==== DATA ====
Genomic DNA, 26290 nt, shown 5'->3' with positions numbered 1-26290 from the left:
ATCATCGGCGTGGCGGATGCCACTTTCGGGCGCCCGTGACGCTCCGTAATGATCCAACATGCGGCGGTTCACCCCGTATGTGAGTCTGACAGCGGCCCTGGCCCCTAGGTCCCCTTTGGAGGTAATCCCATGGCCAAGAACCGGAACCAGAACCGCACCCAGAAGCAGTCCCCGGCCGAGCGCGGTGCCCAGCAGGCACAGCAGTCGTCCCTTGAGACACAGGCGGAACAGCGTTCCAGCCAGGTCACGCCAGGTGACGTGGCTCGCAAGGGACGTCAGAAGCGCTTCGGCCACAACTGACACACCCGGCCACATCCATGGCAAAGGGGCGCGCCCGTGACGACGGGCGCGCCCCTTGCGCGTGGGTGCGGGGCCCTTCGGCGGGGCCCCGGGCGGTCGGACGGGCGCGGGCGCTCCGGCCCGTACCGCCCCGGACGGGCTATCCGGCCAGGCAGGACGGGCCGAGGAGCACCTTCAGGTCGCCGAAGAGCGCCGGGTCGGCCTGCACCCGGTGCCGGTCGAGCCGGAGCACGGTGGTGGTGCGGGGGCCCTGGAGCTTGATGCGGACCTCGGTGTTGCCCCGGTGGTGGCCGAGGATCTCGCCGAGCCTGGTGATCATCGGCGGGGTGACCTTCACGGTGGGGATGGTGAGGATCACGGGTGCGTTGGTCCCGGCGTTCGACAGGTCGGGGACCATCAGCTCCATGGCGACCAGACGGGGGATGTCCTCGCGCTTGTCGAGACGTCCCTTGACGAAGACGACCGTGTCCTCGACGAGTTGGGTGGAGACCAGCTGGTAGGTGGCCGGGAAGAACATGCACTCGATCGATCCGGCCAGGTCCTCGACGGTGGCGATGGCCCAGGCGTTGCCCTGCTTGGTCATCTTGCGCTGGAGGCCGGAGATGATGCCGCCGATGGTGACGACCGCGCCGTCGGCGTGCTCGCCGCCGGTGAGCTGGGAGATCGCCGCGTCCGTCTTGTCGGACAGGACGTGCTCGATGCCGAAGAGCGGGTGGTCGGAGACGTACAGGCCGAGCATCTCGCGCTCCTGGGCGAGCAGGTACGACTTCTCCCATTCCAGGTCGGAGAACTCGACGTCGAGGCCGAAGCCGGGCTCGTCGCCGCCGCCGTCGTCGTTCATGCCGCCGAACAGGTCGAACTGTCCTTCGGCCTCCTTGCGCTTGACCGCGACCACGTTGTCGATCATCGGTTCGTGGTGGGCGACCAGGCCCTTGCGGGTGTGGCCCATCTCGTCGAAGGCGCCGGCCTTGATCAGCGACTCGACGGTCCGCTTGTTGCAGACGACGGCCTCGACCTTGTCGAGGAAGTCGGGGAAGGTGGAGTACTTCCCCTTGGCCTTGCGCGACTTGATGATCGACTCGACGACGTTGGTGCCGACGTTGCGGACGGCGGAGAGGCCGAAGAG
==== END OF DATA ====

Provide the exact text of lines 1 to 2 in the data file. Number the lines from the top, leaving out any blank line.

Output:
Genomic DNA, 26290 nt, shown 5'->3' with positions numbered 1-26290 from the left:
ATCATCGGCGTGGCGGATGCCACTTTCGGGCGCCCGTGACGCTCCGTAATGATCCAACATGCGGCGGTTCACCCCGTATGTGAGTCTGACAGCGGCCCTGGCCCCTAGGTCCCCTTTGGAGGTAATCCCATGGCCAAGAACCGGAACCAGAACCGCACCCAGAAGCAGTCCCCGGCCGAGCGCGGTGCCCAGCAGGCACAGCAGTCGTCCCTTGAGACACAGGCGGAACAGCGTTCCAGCCAGGTCACGCCAGGTGACGTGGCTCGCAAGGGACGTCAGAAGCGCTTCGGCCACAACTGACACACCCGGCCACATCCATGGCAAAGGGGCGCGCCCGTGACGACGGGCGCGCCCCTTGCGCGTGGGTGCGGGGCCCTTCGGCGGGGCCCCGGGCGGTCGGACGGGCGCGGGCGCTCCGGCCCGTACCGCCCCGGACGGGCTATCCGGCCAGGCAGGACGGGCCGAGGAGCACCTTCAGGTCGCCGAAGAGCGCCGGGTCGGCCTGCACCCGGTGCCGGTCGAGCCGGAGCACGGTGGTGGTGCGGGGGCCCTGGAGCTTGATGCGGACCTCGGTGTTGCCCCGGTGGTGGCCGAGGATCTCGCCGAGCCTGGTGATCATCGGCGGGGTGACCTTCACGGTGGGGATGGTGAGGATCACGGGTGCGTTGGTCCCGGCGTTCGACAGGTCGGGGACCATCAGCTCCATGGCGACCAGACGGGGGATGTCCTCGCGCTTGTCGAGACGTCCCTTGACGAAGACGACCGTGTCCTCGACGAGTTGGGTGGAGACCAGCTGGTAGGTGGCCGGGAAGAACATGCACTCGATCGATCCGGCCAGGTCCTCGACGGTGGCGATGGCCCAGGCGTTGCCCTGCTTGGTCATCTTGCGCTGGAGGCCGGAGATGATGCCGCCGATGGTGACGACCGCGCCGTCGGCGTGCTCGCCGCCGGTGAGCTGGGAGATCGCCGCGTCCGTCTTGTCGGACAGGACGTGCTCGATGCCGAAGAGCGGGTGGTCGGAGACGTACAGGCCGAGCATCTCGCGCTCCTGGGCGAGCAGGTACGACTTCTCCCATTCCAGGTCGGAGAACTCGACGTCGAGGCCGAAGCCGGGCTCGTCGCCGCCGCCGTCGTCGTTCATGCCGCCGAACAGGTCGAACTGTCCTTCGGCCTCCTTGCGCTTGACCGCGACCACGTTGTCGATCATCGGTTCGTGGTGGGCGACCAGGCCCTTGCGGGTGTGGCCCATCTCGTCGAAGGCGCCGGCCTTGATCAGCGACTCGACGGTCCGCTTGTTGCAGACGACGGCCTCGACCTTGTCGAGGAAGTCGGGGAAGGTGGAGTACTTCCCCTTGGCCTTGCGCGACTTGATGATCGACTCGACGACGTTGGTGCCGACGTTGCGGACGGCGGAGAGGCCGAAGAG